Archive for the ‘Learning Activities’ Category

The Science of Creativity!

Dr. Seuss, the famous children’s author said in one of his books – “Think left and think right, think low and think high. Oh, the things you can think up, if only you try!”

Trying is definitely something that RDF children do a lot of! Coming from lives filled with difficulties and financial deprivation, RDF schools open up a rich learning ground in which they soak up everything they are exposed to – and the exposure is carefully curated by caring teachers who want the very best for these children.

Science and its wonderful world of experiments gets everyone excited! Students at Rollakal School have been blossoming under the guidance of their Science teachers. The teachers who come from similar background as the children understand the importance of quality and creative learning. They too are sent for several training programs in order to enhance teaching methods. This then allows them to think about creative ways of teaching. 

Science experiments have been a great way to understand Science concepts that would be too complex to understand theoretically. RDF has gone through a lot of effort to equip each school with a Science lab in order to expose children to learning visually and experientially.

The most recent experiments that the Rollakal children have been exploring are photosynthesis, understanding the root system, learning about the mechanism and biology of human breathing etc. Though the Science lab is equipped with a lot of material to aid conceptual understanding, the staff also ensures that students use recycled materials in order for the experiments to be as green and cost effective as possible!

We are very proud of the efforts of our staff to ensure that children learn in a fun environment. We are also proud of the children who keep their scientific enquiry alive through enthusiastically engaging with their own learning!

Nurturing Creative Intent

Nurturing creativity, thinking and analytical skills is far more important than memorizing texts and writing examinations. While clearing examinations are necessary to get the requisite degree, it is ultimately skills such as creative thinking, analytical reasoning, exploring interests and seeing them through with perseverance that actually help in career and life.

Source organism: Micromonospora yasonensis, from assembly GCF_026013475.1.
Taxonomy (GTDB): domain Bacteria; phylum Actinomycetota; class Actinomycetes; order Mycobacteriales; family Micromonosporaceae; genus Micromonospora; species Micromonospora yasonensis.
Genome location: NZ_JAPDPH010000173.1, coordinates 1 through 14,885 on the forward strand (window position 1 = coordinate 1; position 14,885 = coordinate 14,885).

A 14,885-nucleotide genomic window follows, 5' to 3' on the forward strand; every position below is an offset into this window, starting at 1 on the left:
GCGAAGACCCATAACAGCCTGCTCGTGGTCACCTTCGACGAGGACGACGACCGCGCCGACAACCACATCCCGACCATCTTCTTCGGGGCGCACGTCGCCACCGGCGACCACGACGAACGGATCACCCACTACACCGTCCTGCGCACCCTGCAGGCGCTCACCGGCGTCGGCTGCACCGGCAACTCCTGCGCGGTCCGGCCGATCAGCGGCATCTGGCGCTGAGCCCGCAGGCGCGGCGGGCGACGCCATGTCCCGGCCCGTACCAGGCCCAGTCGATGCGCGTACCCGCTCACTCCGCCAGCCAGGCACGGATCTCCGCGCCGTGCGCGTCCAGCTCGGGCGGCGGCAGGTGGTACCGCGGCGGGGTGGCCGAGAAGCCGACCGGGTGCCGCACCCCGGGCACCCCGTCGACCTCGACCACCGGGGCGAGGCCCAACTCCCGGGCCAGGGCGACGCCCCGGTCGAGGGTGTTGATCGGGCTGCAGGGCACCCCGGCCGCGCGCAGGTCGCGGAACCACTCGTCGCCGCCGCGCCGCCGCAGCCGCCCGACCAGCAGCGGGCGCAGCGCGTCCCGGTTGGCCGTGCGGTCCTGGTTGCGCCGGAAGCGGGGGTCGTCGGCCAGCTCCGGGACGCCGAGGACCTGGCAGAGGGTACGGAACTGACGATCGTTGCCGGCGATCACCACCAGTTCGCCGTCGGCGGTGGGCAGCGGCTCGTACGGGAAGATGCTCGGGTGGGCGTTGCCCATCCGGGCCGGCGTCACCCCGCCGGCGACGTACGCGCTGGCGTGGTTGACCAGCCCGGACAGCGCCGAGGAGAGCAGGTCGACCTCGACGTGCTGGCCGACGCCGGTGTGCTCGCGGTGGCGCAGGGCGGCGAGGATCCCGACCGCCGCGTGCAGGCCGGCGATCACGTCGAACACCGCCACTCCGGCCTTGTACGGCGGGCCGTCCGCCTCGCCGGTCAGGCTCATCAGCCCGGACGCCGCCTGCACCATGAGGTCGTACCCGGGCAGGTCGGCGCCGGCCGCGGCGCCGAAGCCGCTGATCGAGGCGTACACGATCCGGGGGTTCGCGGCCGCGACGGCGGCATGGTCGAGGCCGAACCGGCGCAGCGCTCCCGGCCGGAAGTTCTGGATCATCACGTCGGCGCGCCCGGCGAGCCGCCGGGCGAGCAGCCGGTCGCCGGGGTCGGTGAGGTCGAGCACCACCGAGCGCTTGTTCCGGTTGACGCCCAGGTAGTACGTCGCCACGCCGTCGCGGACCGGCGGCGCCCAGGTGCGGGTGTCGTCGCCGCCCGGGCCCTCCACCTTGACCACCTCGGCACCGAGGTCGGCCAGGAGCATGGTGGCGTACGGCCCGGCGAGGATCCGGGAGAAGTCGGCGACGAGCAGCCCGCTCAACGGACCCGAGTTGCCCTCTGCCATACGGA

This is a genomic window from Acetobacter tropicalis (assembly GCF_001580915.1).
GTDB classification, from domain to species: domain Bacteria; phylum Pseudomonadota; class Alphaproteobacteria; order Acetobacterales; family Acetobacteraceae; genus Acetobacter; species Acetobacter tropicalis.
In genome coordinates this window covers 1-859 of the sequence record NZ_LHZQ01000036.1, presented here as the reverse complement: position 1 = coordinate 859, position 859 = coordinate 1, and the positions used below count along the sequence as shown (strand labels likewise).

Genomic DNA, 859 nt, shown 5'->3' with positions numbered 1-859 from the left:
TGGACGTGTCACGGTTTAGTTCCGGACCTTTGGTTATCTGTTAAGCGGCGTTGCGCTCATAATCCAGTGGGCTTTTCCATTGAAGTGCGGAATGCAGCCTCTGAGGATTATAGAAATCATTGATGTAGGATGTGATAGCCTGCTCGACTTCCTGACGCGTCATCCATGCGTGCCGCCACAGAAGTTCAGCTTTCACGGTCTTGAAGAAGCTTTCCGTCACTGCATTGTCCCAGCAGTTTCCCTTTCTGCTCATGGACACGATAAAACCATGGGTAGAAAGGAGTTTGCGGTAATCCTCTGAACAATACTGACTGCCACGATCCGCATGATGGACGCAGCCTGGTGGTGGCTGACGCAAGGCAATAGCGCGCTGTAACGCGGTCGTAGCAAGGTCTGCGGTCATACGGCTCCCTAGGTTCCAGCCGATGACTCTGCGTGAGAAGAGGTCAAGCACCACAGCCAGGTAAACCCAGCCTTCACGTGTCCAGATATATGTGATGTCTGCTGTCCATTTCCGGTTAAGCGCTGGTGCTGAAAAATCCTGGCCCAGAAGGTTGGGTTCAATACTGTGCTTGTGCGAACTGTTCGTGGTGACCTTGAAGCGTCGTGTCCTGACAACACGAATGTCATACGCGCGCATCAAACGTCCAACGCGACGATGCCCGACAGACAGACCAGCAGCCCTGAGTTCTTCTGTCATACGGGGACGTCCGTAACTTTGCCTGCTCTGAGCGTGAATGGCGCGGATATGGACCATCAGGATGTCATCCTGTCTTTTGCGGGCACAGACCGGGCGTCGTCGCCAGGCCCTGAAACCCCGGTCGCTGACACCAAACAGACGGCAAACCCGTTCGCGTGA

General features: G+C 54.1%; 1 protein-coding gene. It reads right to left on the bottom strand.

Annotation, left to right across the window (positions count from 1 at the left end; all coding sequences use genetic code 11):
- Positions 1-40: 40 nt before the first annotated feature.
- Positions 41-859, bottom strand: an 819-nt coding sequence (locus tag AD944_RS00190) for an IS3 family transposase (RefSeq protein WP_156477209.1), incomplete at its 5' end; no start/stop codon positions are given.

Raju, showing his JCB model to trainers from Andhra Mahila Sabha

Raju, a Class 10 student in RDF Redlawada School, was inspired to construct a JCB after seeing one lumbering down the road in his native village of Redlawada. He was also intent on making a working model and not just a toy. Since growing up in RDF, from LKG onwards, he was always exposed to the importance of conservation and recycling. Therefore, he also decided to recycle waste materials to create his JCB.

With prior experience in activity based learning methods which nurture curious minds, it is not surprising why Raju was so keen to see his experiment to fruition. With the encouragement of his Science teacher, he procured materials such as syringes an pipes to assemble his model JCB. Once he put it together, he displayed it to his classmates, including its workings. It is amazing how creating working models of everyday vehicles bring to light so many scientific principles that make learning so easy. Raju proved to be a very able teacher to his peers by demonstrating how a JCB works!

Raju has always loved the atmosphere in his school, even when it was running in a small rented premises till 4 years ago. The atmosphere of invention, encouragement and creativity make him and other students interested in learning and their lessons. RDF teachers have been trained to pay attention to students’ innate talent and abilities, which support their growth and development.

Well done Raju & the teachers of Redlawada School for polishing a diamond like him & our RDF students! This is true value of Educating, Engaging and Empowering!

 

A Tale of Two Dramas

Today we bring a story (or two) from RDF Kalleda School on how a Drama can be used in 2 different ways to achieve different, yet meaningful outcomes.